War of the Rebellion: Serial 084 Page 0570 LOUISIANA AND THE TRANS-MISSISSIPPI. Chapter LIII.

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HEADQUARTERS INDIAN BRIGADE,

Fort Gibson, C. N., August 5, 1864.

Brigadier-General THAYER,

Commanding District of the Frontier:

SIR: I have the honor to request that one company of the Second Indian now stationed at Mackey's Saline be relieved and directed to report to me here for duty, believing that two companies is ample to protect that place. The three companies now stationed there are larger than the five that are here. I would respectfully request an answer at your earliest convenience.

Very respectfully, your obedient servant,

STEPHEN H. WATTLES,

Colonel, Commanding.

[Indorsement.]

HEADQUARTERS DISTRICT OF THE FRONTIER,

Fort Smith, Ark., August 9, 1864.

Respectfully returned.

The troops at Mackey's Lick are a portion of the Indian Brigade and subject to the orders of the brigade commander. The general commanding directs the commander of the Indian Brigade to keep a sufficient force at Mackey's Lick to protect the workmen and tanks. The force required for this purpose can be determined by the brigade commander.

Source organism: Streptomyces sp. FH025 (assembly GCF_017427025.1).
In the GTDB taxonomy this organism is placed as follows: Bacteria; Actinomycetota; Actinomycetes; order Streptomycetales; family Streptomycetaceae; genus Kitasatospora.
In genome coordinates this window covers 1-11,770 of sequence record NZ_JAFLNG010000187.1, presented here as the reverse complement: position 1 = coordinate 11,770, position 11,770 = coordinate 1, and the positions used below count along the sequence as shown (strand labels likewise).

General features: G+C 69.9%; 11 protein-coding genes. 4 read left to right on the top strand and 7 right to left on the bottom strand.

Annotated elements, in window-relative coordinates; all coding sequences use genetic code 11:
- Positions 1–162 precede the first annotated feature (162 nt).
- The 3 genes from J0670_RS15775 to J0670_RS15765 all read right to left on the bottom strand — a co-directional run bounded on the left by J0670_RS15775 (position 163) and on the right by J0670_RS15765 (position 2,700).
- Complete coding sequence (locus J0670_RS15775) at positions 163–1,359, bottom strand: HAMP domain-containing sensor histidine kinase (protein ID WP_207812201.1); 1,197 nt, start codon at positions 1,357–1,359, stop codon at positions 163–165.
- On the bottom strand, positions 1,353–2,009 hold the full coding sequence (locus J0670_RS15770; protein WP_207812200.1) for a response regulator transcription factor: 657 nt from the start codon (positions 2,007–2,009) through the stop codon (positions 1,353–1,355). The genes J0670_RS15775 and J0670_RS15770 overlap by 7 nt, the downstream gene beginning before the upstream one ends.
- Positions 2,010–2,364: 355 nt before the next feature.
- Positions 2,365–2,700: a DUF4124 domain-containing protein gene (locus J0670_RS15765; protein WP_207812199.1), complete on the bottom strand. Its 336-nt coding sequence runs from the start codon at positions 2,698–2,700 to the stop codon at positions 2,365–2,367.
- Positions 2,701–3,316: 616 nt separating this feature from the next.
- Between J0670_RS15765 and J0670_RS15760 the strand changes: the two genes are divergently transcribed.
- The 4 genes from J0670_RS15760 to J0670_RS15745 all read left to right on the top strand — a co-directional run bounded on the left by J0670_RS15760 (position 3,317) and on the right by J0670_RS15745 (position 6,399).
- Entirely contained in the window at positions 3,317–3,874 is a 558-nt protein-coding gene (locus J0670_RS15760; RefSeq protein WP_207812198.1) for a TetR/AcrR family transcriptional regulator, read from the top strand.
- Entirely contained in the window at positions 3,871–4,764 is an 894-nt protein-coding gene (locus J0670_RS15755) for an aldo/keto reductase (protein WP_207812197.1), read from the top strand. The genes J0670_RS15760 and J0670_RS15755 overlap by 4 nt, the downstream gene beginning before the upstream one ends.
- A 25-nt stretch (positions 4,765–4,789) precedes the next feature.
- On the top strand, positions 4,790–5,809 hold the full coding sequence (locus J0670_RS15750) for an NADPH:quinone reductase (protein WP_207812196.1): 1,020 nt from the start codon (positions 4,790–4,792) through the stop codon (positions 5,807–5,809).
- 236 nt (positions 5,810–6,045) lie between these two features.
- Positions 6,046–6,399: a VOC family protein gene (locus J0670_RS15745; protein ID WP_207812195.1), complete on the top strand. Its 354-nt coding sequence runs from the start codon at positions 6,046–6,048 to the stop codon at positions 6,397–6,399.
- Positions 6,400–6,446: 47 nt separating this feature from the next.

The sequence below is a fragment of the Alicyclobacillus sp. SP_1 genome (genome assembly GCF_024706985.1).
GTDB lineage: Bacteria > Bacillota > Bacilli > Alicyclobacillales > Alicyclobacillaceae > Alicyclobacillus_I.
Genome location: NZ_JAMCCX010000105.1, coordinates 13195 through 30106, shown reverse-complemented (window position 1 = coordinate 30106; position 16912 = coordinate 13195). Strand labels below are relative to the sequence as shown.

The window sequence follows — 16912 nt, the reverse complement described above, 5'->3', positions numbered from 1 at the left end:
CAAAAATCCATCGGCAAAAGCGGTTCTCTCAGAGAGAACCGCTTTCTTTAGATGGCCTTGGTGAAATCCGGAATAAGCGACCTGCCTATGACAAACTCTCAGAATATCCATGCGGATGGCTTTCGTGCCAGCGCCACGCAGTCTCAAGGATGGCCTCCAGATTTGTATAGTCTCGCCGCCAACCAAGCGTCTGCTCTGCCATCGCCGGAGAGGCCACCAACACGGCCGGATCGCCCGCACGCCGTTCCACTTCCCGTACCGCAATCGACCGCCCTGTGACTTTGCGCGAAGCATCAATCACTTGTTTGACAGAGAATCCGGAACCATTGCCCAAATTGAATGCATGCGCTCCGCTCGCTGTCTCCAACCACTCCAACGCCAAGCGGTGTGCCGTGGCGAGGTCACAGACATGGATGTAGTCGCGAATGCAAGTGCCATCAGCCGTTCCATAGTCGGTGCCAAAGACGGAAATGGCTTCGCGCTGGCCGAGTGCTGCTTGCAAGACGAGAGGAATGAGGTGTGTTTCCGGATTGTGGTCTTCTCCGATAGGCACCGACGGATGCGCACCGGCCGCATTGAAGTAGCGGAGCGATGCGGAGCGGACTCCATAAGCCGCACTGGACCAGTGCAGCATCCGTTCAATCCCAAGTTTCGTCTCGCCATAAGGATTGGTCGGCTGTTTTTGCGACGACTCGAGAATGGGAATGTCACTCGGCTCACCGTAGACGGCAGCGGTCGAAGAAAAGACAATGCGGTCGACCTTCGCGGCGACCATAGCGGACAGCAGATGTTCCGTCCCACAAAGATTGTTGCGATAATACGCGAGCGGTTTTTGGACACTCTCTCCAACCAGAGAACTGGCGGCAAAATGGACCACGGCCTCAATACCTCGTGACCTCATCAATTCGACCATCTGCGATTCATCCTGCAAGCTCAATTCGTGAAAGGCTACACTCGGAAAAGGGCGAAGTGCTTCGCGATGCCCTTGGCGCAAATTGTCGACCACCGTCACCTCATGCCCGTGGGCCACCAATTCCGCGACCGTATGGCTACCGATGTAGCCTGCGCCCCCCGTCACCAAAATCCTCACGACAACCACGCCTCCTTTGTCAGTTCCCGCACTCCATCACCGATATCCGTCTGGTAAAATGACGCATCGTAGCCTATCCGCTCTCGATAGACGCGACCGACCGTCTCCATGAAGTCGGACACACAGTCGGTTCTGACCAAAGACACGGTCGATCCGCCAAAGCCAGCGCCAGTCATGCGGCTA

By command of Brigadier-General Thayer:

T. J. ANDERSON,

Assistant Adjutant-General.

HEADQUARTERS DEPARTMENT OF THE MISSOURI,

Saint Louis, August 5,, 1864.

His Excellency the PRESIDENT:

In compliance with your telegram of the [24th of June*], I have carefully examined into the administration and conduct of General E. B. Brown, commanding the Central District, and caused both General Totten and Colonel Du Bois to make tours of inspection through his district. From their reports and the report of General Brown of the operations of his troops during the months of June and July last, which accompany this, I conclude:+

First. That General Brown is a zealous, honest, earnest officer, diligent and painstaking, but not remarkably quick of apprehension, not without some bias against all active innovations on the old order of things. But his strong sense of justice operates to check his bias and has given to his administration on the whole the character of a success for the cause of the nation and the Union. I have no one but General Pleasonton to take this place, and should the call for volunteers, under my late order, be, as I have good reason to think it will, successful I shall which I wish to as far as possible, reorganize and put into the volunteer service, where, free from the curse of the elective system for officers, they grow to usefulness and discipline.

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*See Vol. XXXIV, Part IV, p. 536.

+Fort Brown's report, see p. 290. Totten's report not found as an inclosure, but see extract embodied in Du Bois to Greene, August 10, p. 636.

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